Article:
How to Access a SQL Database in Code

PROBLEM

I would like to access a SQL database from a coded step, and not with the data binding feature. I would like to read and/or write into this database.

SOLUTION

Note: You can access a SQL database in a data driven test, as seen here. This is built-in functionality for Test Studio, but not for Telerik Testing Framework. This article demonstrates how to access a SQL database through code, which allows for greater flexibility. Also, writing into a database is only possible with a coded solution.

 

We'll be using the System.Data.SqlClient API. You'll need to add an assembly reference to it, as seen here. This API is part of the System.Data assembly. This assembly is located, by default, in the following location (on a 64-bit Windows 7 machine with .NET 3.5):

  • C:\Program Files (x86)\Reference Assemblies\Microsoft\Framework\.NETFramework\v3.5\Profile\Client\System.Data.dll 

 

If a reference to System.Data 2.0 already exists, remove it add it again from the above directory for the 4.0 version.

 

Ensure you add the using or Imports statement to the top of the code-behind file. Click the View Class button, scroll to the top of the code, and add this line:

 

C#

using System.Data.SqlClient;

 

Visual Basic

Imports System.Data.SqlClient

 

Here we've create a SQL database named myFirstDB. This database contains a table named Table_1. This table contains a column named City.

 

 

Read from SQL Database

This code goes through the City column and writes each value to the test log:

 

C#

//Define a new SQL connection with a connection string. 
//The connection string will be different depending on your environment and the name of the database, table, etc.
//See http://www.connectionstrings.com for connection string examples.
SqlConnection thisConnection = new SqlConnection("Data Source=MACHINENAME\\SQLEXPRESS; Initial Catalog=myFirstDB; Integrated Security=true;"); 
thisConnection.Open();
 
//Write the name of the database to the log
Log.WriteLine(thisConnection.Database);
 
//Create an SQL command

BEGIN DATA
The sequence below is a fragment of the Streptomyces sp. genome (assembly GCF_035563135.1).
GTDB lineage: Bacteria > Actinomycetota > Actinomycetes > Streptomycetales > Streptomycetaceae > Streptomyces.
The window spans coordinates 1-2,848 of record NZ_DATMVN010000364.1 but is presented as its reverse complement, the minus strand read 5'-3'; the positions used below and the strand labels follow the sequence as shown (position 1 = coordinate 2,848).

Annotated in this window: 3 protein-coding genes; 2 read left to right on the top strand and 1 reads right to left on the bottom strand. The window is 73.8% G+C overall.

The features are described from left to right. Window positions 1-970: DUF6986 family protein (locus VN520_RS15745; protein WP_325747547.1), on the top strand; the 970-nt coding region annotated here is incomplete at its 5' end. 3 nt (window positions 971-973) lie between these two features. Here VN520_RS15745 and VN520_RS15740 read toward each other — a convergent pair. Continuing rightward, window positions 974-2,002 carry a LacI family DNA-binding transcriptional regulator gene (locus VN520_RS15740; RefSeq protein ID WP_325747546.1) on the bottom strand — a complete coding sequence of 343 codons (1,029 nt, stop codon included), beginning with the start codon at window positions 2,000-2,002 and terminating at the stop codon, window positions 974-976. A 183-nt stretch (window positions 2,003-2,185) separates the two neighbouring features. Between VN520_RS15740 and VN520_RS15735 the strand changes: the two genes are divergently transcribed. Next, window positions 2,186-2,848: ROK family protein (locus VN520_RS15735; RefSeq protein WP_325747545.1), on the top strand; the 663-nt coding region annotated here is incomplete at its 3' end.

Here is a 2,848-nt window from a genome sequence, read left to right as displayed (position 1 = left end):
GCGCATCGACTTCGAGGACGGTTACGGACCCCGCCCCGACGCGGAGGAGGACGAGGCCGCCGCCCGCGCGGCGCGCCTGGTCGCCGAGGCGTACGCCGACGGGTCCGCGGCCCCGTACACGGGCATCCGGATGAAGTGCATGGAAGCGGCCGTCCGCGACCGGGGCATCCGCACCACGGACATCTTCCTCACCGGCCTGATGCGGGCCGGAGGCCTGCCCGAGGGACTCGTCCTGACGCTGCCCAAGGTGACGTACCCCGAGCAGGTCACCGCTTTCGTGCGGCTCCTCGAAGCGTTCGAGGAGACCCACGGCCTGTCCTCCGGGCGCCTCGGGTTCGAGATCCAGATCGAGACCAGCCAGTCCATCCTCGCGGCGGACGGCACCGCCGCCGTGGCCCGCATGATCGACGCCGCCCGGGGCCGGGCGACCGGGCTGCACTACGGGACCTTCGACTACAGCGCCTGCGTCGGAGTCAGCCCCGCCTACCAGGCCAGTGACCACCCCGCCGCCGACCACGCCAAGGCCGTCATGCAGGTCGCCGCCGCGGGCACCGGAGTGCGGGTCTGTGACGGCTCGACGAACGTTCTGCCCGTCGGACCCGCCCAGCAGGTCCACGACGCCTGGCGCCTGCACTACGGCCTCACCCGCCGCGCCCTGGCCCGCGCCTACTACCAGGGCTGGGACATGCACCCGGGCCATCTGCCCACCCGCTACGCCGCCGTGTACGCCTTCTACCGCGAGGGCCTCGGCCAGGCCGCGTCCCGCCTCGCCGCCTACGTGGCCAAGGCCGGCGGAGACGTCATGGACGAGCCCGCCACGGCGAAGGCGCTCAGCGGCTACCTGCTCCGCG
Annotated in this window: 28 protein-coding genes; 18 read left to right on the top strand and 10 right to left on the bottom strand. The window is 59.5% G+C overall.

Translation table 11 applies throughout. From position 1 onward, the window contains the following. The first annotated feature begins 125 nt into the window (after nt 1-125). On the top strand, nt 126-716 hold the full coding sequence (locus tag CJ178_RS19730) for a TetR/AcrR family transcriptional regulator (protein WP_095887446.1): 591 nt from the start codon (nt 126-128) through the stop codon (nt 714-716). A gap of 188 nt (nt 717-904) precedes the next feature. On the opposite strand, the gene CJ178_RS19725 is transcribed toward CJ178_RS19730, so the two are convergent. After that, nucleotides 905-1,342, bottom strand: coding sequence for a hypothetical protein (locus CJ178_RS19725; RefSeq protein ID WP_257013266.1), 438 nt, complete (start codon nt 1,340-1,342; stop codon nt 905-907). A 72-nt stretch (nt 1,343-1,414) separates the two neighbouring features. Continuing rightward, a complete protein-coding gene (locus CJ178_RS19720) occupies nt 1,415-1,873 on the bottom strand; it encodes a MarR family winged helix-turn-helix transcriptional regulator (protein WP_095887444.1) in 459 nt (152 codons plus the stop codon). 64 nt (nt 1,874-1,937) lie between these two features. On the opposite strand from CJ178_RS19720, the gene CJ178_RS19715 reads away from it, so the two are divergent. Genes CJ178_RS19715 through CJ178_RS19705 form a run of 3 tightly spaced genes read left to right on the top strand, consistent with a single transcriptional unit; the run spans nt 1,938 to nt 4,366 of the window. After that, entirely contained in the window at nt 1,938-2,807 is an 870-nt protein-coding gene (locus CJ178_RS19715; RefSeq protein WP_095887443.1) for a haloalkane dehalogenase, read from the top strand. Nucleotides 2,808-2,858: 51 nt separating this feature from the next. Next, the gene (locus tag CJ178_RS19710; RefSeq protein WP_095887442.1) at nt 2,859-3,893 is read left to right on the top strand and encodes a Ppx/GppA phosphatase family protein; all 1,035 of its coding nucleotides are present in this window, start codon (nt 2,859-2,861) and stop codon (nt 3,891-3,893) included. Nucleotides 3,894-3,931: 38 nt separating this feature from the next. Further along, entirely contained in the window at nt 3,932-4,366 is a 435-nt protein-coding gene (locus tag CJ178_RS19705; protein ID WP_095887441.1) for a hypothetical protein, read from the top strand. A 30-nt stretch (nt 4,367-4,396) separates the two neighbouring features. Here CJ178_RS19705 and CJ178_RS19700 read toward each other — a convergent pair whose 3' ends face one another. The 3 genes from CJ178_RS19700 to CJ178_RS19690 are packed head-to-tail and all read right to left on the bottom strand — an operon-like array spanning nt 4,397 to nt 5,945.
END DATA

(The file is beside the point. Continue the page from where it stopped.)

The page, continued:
SqlCommand thisCommand = thisConnection.CreateCommand();
 
//This is a simple SQL command that will go through all the values in the "City" column from the table "Table_1"
thisCommand.CommandText = "SELECT City FROM Table_1";
SqlDataReader thisReader = thisCommand.ExecuteReader();
while (thisReader.Read())
{
    Log.WriteLine("Value of City column: " + (String) thisReader["City"]);
}
 
thisReader.Close();
thisConnection.Close();

 

Visual Basic

'Define a new SQL connection with a connection string. 
'The connection string will be different depending on your environment and the name of the database, table, etc.
'See http://www.connectionstrings.com for connection string examples.
Dim thisConnection As New SqlConnection("Data Source=MACHINENAME\SQLEXPRESS; Initial Catalog=myFirstDB; Integrated Security=true;")
thisConnection.Open()
 
'Write the name of the database to the log
Log.WriteLine(thisConnection.Database)
 
'Create an SQL command
Dim thisCommand As SqlCommand = thisConnection.CreateCommand()
 
'This is a simple SQL command that will go through all the values in the "City" column from the table "Table_1"
thisCommand.CommandText = "SELECT City FROM Table_1"
Dim thisReader As SqlDataReader = thisCommand.ExecuteReader()
While thisReader.Read()
    Log.WriteLine("Value of City column: " + DirectCast(thisReader("City"), [String]))
End While
 
thisReader.Close()
thisConnection.Close()

 

Write into SQL Database

The database above shows that the City column holds five values. To add a sixth value to this column with the value of Richmond, use following code:

 

C#

//Define a new SQL connection with a connection string.
//The connection string will be different depending on your environment and the name of the database, table, etc.
//See http://www.connectionstrings.com for connection string examples.
SqlConnection thisConnection = new SqlConnection("Data Source=MACHINENAME\\SQLEXPRESS; Initial Catalog=myFirstDB; Integrated Security=true;");
thisConnection.Open();
 
//Write the name of the database to the log.
Log.WriteLine(thisConnection.Database);
 
//Create a SQL command to insert a new value into the "City" column.
SqlCommand thisCommand = thisConnection.CreateCommand();
thisCommand.CommandText = "INSERT INTO Table_1 (City) VALUES ('Richmond')";
thisCommand.ExecuteNonQuery();

 

Visual Basic

'Define a new SQL connection with a connection string.
'The connection string will be different depending on your environment and the name of the database, table, etc.
'See http://www.connectionstrings.com for connection string examples.
Dim thisConnection As New SqlConnection("Data Source=MACHINENAME\SQLEXPRESS; Initial Catalog=myFirstDB; Integrated Security=true;")
thisConnection.Open()
 
'Write the name of the database to the log.
Log.WriteLine(thisConnection.Database)
 
'Create a SQL command to insert a new value into the "City" column.
Dim thisCommand As SqlCommand = thisConnection.CreateCommand()
thisCommand.CommandText = "INSERT INTO Table_1 (City) VALUES ('Richmond')"
thisCommand.ExecuteNonQuery()

 

 

Note: The sample tests won't run without modifying the code. The database, table, and column in the original code won't exist in your environment.